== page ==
The Ugandan army that Kony 2012 hopes will put an end to the abuses of the LRA is itself a serial human rights abuser. In suppressing the Acholi revolt that the LRA sprang from, the Ugandan army forced thousands of people in the Acholi areas into concentration camps. There is also the brutal occupation Ugandan forces carried out for years in eastern DRC, systematically looting that country of a significant amount of its wealth. While hunting Kony in CAR, the Ugandan army looted, operated prostitution rings, and raped and infected girls with HIV. The Sudanese People’s Liberation Army, championed by Kony 2012, also has its own sordid record of brutal behavior.
It is patently ridiculous to suggest that sending a group of raping looters to solve human rights abuses will improve the situation for the peoples of Uganda, South Sudan or the DRC.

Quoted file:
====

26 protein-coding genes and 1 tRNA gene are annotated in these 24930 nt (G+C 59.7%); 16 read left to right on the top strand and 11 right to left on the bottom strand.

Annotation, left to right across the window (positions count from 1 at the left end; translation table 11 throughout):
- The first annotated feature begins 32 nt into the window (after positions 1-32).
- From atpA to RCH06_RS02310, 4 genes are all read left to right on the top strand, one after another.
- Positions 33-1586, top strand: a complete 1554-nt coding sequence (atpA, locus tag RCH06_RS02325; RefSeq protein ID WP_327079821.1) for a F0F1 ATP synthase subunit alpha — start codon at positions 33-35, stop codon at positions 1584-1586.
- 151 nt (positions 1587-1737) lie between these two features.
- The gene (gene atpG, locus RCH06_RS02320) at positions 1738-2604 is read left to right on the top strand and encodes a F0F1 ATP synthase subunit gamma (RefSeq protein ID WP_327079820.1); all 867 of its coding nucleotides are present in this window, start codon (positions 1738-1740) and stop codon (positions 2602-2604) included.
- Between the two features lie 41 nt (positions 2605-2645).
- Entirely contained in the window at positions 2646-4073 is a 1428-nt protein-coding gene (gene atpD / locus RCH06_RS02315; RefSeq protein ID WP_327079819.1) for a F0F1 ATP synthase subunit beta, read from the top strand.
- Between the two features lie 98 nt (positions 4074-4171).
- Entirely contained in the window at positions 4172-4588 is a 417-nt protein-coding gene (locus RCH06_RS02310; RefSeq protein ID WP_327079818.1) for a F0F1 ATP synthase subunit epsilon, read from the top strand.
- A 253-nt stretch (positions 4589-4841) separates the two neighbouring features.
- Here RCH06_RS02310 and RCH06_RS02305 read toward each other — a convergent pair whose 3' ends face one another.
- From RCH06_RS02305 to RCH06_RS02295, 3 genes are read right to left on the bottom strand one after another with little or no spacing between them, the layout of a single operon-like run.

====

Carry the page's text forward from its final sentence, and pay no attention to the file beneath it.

3) Strengthening the Ugandan army has repercussions for Ugandan progressives
Uganda is a country of deep divisions, and President Museveni has relied on a mix of co-option, intimidation and military campaigns to keep the country “unified” under the aegis of the National Resistance Movement. While a full analysis of the NRM government is beyond the scope of this article, it is worth noting that NRM often suppresses progressive activists, shows callous disregard for the rights of oppositional ethnic groups, and acts as the governmental wing of anti-gay lynch mobs.
Given this context, one cannot overlook the fact that better training, communications and arms for the Ugandan military is likely simply to result in more effective suppressive activity towards legitimate progressive and ethnic movements.